OSHA requirements are set by statute, standards and regulations. Our interpretation letters explain these requirements and how they apply to particular circumstances, but they cannot create additional employer obligations. This letter constitutes OSHA's interpretation of the requirements discussed. Note that our enforcement guidance may be affected by changes to OSHA rules. Also, from time to time we update our guidance in response to new information. To keep apprised of such developments, you can consult OSHA's website at https://www.osha.gov.

January 26, 1993

Mr. Stan Turbyfill
Director of Safety National Linen Service
NSI Center
1420 Peachtree Street, N.E.
Atlanta, Georgia 30309

Dear Mr. Turbyfill:

This is in response to your letter of July 7, 1992, regarding the requirements of the Occupational Safety and Health Administration (OSHA) standard, 29 CFR 1910.1030, "Occupational Exposure to Bloodborne Pathogens." I understand that some of this information has been previously communicated to you in telephone conversations with Mr. David Kendal1 of this office. You specifically requested a clarification and interpretation of paragraph 29 CFR 1910.1030(d)(4)(iv) that would permit the counting of soiled health care textiles by route sales representatives during servicing of accounts. We apologize for the delay in this written confirmation of our response.

We understand that the potential conflict you wish to avoid is with the requirement of paragraph 29 CFR 1910.1030(d)(4)(iv) that contaminated laundry be handled with a minimum of agitation and not be sorted at the location of use. You have also stated the necessity of counting items at small accounts in order to verify charges to the customer and to deliver articles in replacement.

While this provision does not prohibit you from counting the laundry near or in the vehicle or in a utility/collection area because these are not locations of use, employees performing these tasks must be provided with the full protections of the standard, including training, personal protective equipment (PPE), and hepatitis B vaccine. OSHA believes that these requirements may be adequately addressed when this sorting/counting procedure takes place in a service or utility room; however certain provisions, such as those requiring removal of PPE and handwashing, may be difficult to effectively implement when this procedure occurs at the service representative's vehicle. In order to comply with the standard, National Linen Service must assure that all provisions of the standard are adequately addressed by your procedures and that the route sales representatives follow these procedures.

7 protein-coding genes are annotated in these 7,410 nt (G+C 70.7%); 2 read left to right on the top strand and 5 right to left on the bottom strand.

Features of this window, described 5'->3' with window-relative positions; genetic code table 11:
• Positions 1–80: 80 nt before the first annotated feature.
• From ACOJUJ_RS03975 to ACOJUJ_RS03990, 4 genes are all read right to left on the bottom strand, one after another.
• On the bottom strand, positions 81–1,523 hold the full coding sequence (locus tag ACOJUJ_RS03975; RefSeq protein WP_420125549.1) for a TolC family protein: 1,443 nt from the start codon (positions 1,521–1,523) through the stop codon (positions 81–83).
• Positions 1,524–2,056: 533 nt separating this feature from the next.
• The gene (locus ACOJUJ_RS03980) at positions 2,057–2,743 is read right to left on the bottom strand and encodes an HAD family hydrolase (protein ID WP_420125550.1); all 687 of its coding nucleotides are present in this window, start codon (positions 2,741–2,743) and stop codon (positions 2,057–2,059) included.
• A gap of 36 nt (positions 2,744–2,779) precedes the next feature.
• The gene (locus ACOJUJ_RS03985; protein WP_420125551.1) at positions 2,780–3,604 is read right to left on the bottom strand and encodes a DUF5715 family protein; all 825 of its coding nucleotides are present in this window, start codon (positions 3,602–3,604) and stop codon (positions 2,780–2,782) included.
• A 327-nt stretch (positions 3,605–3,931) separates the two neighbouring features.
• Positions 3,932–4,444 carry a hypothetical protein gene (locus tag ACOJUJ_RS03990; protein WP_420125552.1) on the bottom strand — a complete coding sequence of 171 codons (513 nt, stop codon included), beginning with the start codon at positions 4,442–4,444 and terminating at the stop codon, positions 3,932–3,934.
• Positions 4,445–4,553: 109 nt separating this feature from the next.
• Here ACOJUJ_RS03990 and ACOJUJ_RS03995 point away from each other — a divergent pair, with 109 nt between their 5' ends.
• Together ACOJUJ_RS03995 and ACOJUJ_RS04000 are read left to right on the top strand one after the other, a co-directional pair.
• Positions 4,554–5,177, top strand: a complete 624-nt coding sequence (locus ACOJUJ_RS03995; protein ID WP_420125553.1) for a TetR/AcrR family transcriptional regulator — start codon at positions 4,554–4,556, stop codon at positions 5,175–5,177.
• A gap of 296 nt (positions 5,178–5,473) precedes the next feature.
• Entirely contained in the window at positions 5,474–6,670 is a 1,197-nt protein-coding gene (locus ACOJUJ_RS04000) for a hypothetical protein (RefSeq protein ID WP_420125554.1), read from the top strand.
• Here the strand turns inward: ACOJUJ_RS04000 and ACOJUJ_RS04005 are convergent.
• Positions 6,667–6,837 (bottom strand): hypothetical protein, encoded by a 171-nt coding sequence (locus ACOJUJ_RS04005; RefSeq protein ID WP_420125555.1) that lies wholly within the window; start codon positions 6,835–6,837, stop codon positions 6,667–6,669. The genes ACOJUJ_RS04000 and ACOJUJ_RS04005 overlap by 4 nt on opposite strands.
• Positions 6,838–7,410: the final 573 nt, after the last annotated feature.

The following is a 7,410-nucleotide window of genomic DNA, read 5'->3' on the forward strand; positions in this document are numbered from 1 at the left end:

We hope this information is responsive to your concerns. Thank you for your interest in worker safety and health.


Roger A. Clark,
Directorate of Compliance Programs

Tuesday, July 7, 1992

U.S. Department of Labor
Occupational Safety and Health Administration
200 Constitution Ave. N.W.
Washington, D.C. 20210
Attention: Ms. Sandler

Dear Ms. Sandler,

National Linen Service is a commercial laundry operation which services healthcare facilities and doctor's offices. During the servicing of smaller accounts the Route Sales Representative (RSR) must count the soiled linens he is picking up in order to verify his charges to the customer and to know what articles to leave for the physician or clinic.

During this activity our RSR is

1) observing universal precautions;

2) fully outfitted in a barrier gown, surgical or puncture resistant nitrile gloves, an optional mask and eye protection if wet linen is encountered;

3) generally located outside the customer's place of business at the vehicle or in a service or utility room where soiled linen is accumulated and stored;

4) instructed to handle linen for minimal agitation during counting and bagging activity and

5) Washes prior to leaving the facility.

We are requesting a clarification and interpretation of the standard (d), (iv), (A) permitting the counting of soiled healthcare textiles since the aforementioned activities are:

1) Not being conducted in the actual location of use but generally in outside at the vehicle or in a utility/collection area.

2) The employee is trained, vaccinated and performing the above mentioned functions while observing full universal precautions.

3) The employee is performing functions essential to the servicing of the account.

Thank you for your time and consideration of this issue.


Stan Turbyfill
Director of Safety